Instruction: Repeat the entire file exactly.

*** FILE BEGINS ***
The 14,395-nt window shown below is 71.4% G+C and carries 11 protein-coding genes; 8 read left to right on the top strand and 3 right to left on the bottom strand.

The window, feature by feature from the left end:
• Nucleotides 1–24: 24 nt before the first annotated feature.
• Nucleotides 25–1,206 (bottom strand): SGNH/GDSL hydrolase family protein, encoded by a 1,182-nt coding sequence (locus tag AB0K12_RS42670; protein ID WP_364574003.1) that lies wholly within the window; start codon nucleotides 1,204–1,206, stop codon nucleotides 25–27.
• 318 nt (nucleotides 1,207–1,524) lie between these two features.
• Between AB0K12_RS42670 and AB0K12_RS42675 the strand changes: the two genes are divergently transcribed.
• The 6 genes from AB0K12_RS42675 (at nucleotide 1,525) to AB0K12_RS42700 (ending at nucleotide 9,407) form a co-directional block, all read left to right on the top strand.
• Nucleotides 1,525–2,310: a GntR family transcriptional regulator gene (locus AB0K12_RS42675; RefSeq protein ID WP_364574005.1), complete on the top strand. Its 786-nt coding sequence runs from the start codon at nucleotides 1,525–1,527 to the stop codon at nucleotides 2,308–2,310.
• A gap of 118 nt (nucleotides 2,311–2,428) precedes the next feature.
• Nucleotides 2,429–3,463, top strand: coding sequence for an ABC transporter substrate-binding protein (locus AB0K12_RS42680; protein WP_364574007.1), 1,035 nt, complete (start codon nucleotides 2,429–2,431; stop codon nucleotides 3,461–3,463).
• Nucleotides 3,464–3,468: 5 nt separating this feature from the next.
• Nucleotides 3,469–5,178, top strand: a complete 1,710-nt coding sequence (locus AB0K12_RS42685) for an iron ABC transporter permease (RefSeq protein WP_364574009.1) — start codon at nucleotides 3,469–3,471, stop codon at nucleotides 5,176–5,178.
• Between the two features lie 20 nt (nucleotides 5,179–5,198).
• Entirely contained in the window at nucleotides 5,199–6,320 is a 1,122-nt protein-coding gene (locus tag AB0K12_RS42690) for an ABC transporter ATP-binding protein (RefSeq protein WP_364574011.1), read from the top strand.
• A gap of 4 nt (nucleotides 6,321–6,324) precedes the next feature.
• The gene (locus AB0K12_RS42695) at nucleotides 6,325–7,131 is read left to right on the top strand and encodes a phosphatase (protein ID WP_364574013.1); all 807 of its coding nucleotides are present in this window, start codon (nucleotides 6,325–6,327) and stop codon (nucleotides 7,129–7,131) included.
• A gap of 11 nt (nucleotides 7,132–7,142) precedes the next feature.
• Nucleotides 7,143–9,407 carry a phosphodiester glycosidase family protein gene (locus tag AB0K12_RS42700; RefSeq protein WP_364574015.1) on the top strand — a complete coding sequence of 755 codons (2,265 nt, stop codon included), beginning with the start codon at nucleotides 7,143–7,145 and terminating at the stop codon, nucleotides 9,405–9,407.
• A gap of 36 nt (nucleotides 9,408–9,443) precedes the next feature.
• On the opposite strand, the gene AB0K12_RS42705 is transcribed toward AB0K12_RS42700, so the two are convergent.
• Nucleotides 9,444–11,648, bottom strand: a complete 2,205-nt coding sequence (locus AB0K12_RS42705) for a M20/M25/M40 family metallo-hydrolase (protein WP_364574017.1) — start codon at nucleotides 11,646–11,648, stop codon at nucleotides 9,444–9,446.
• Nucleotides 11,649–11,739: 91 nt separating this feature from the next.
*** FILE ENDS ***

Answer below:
The 14,395-nt window shown below is 71.4% G+C and carries 11 protein-coding genes; 8 read left to right on the top strand and 3 right to left on the bottom strand.

The window, feature by feature from the left end:
• Nucleotides 1–24: 24 nt before the first annotated feature.
• Nucleotides 25–1,206 (bottom strand): SGNH/GDSL hydrolase family protein, encoded by a 1,182-nt coding sequence (locus tag AB0K12_RS42670; protein ID WP_364574003.1) that lies wholly within the window; start codon nucleotides 1,204–1,206, stop codon nucleotides 25–27.
• 318 nt (nucleotides 1,207–1,524) lie between these two features.
• Between AB0K12_RS42670 and AB0K12_RS42675 the strand changes: the two genes are divergently transcribed.
• The 6 genes from AB0K12_RS42675 (at nucleotide 1,525) to AB0K12_RS42700 (ending at nucleotide 9,407) form a co-directional block, all read left to right on the top strand.
• Nucleotides 1,525–2,310: a GntR family transcriptional regulator gene (locus AB0K12_RS42675; RefSeq protein ID WP_364574005.1), complete on the top strand. Its 786-nt coding sequence runs from the start codon at nucleotides 1,525–1,527 to the stop codon at nucleotides 2,308–2,310.
• A gap of 118 nt (nucleotides 2,311–2,428) precedes the next feature.
• Nucleotides 2,429–3,463, top strand: coding sequence for an ABC transporter substrate-binding protein (locus AB0K12_RS42680; protein WP_364574007.1), 1,035 nt, complete (start codon nucleotides 2,429–2,431; stop codon nucleotides 3,461–3,463).
• Nucleotides 3,464–3,468: 5 nt separating this feature from the next.
• Nucleotides 3,469–5,178, top strand: a complete 1,710-nt coding sequence (locus AB0K12_RS42685) for an iron ABC transporter permease (RefSeq protein WP_364574009.1) — start codon at nucleotides 3,469–3,471, stop codon at nucleotides 5,176–5,178.
• Between the two features lie 20 nt (nucleotides 5,179–5,198).
• Entirely contained in the window at nucleotides 5,199–6,320 is a 1,122-nt protein-coding gene (locus tag AB0K12_RS42690) for an ABC transporter ATP-binding protein (RefSeq protein WP_364574011.1), read from the top strand.
• A gap of 4 nt (nucleotides 6,321–6,324) precedes the next feature.
• The gene (locus AB0K12_RS42695) at nucleotides 6,325–7,131 is read left to right on the top strand and encodes a phosphatase (protein ID WP_364574013.1); all 807 of its coding nucleotides are present in this window, start codon (nucleotides 6,325–6,327) and stop codon (nucleotides 7,129–7,131) included.
• A gap of 11 nt (nucleotides 7,132–7,142) precedes the next feature.
• Nucleotides 7,143–9,407 carry a phosphodiester glycosidase family protein gene (locus tag AB0K12_RS42700; RefSeq protein WP_364574015.1) on the top strand — a complete coding sequence of 755 codons (2,265 nt, stop codon included), beginning with the start codon at nucleotides 7,143–7,145 and terminating at the stop codon, nucleotides 9,405–9,407.
• A gap of 36 nt (nucleotides 9,408–9,443) precedes the next feature.
• On the opposite strand, the gene AB0K12_RS42705 is transcribed toward AB0K12_RS42700, so the two are convergent.
• Nucleotides 9,444–11,648, bottom strand: a complete 2,205-nt coding sequence (locus AB0K12_RS42705) for a M20/M25/M40 family metallo-hydrolase (protein WP_364574017.1) — start codon at nucleotides 11,646–11,648, stop codon at nucleotides 9,444–9,446.
• Nucleotides 11,649–11,739: 91 nt separating this feature from the next.